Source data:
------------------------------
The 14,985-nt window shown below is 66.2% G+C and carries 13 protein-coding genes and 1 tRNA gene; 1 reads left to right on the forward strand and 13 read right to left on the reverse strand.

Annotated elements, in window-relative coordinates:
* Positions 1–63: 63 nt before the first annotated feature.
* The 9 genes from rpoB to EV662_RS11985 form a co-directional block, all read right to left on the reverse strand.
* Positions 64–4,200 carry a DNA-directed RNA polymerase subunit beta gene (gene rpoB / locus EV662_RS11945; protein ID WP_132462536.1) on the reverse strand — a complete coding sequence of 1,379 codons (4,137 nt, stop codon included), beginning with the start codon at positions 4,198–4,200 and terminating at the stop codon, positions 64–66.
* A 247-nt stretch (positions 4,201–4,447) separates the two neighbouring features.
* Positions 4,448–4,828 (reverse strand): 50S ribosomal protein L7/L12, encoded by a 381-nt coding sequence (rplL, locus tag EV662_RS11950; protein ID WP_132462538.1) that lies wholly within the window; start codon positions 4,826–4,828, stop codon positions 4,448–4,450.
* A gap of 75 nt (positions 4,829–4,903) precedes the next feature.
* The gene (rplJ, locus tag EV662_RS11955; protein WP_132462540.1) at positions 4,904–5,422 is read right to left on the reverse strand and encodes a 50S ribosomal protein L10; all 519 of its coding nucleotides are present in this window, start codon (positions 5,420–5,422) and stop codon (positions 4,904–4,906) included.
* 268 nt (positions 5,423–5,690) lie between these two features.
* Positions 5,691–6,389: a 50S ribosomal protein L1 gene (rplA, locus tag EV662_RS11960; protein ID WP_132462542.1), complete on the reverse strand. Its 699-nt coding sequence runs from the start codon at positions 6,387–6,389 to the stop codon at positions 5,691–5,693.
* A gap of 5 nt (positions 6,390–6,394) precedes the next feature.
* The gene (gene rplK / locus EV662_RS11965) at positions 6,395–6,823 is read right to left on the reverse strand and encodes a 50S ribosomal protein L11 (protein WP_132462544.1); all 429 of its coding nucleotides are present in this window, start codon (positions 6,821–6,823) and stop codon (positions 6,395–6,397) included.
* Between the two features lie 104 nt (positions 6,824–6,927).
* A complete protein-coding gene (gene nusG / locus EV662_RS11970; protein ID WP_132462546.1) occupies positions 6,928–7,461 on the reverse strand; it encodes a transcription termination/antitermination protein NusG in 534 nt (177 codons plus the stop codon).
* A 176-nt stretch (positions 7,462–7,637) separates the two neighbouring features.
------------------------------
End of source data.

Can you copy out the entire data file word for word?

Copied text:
The 14,985-nt window shown below is 66.2% G+C and carries 13 protein-coding genes and 1 tRNA gene; 1 reads left to right on the forward strand and 13 read right to left on the reverse strand.

Annotated elements, in window-relative coordinates:
* Positions 1–63: 63 nt before the first annotated feature.
* The 9 genes from rpoB to EV662_RS11985 form a co-directional block, all read right to left on the reverse strand.
* Positions 64–4,200 carry a DNA-directed RNA polymerase subunit beta gene (gene rpoB / locus EV662_RS11945; protein ID WP_132462536.1) on the reverse strand — a complete coding sequence of 1,379 codons (4,137 nt, stop codon included), beginning with the start codon at positions 4,198–4,200 and terminating at the stop codon, positions 64–66.
* A 247-nt stretch (positions 4,201–4,447) separates the two neighbouring features.
* Positions 4,448–4,828 (reverse strand): 50S ribosomal protein L7/L12, encoded by a 381-nt coding sequence (rplL, locus tag EV662_RS11950; protein ID WP_132462538.1) that lies wholly within the window; start codon positions 4,826–4,828, stop codon positions 4,448–4,450.
* A gap of 75 nt (positions 4,829–4,903) precedes the next feature.
* The gene (rplJ, locus tag EV662_RS11955; protein WP_132462540.1) at positions 4,904–5,422 is read right to left on the reverse strand and encodes a 50S ribosomal protein L10; all 519 of its coding nucleotides are present in this window, start codon (positions 5,420–5,422) and stop codon (positions 4,904–4,906) included.
* 268 nt (positions 5,423–5,690) lie between these two features.
* Positions 5,691–6,389: a 50S ribosomal protein L1 gene (rplA, locus tag EV662_RS11960; protein ID WP_132462542.1), complete on the reverse strand. Its 699-nt coding sequence runs from the start codon at positions 6,387–6,389 to the stop codon at positions 5,691–5,693.
* A gap of 5 nt (positions 6,390–6,394) precedes the next feature.
* The gene (gene rplK / locus EV662_RS11965) at positions 6,395–6,823 is read right to left on the reverse strand and encodes a 50S ribosomal protein L11 (protein WP_132462544.1); all 429 of its coding nucleotides are present in this window, start codon (positions 6,821–6,823) and stop codon (positions 6,395–6,397) included.
* Between the two features lie 104 nt (positions 6,824–6,927).
* A complete protein-coding gene (gene nusG / locus EV662_RS11970; protein ID WP_132462546.1) occupies positions 6,928–7,461 on the reverse strand; it encodes a transcription termination/antitermination protein NusG in 534 nt (177 codons plus the stop codon).
* A 176-nt stretch (positions 7,462–7,637) separates the two neighbouring features.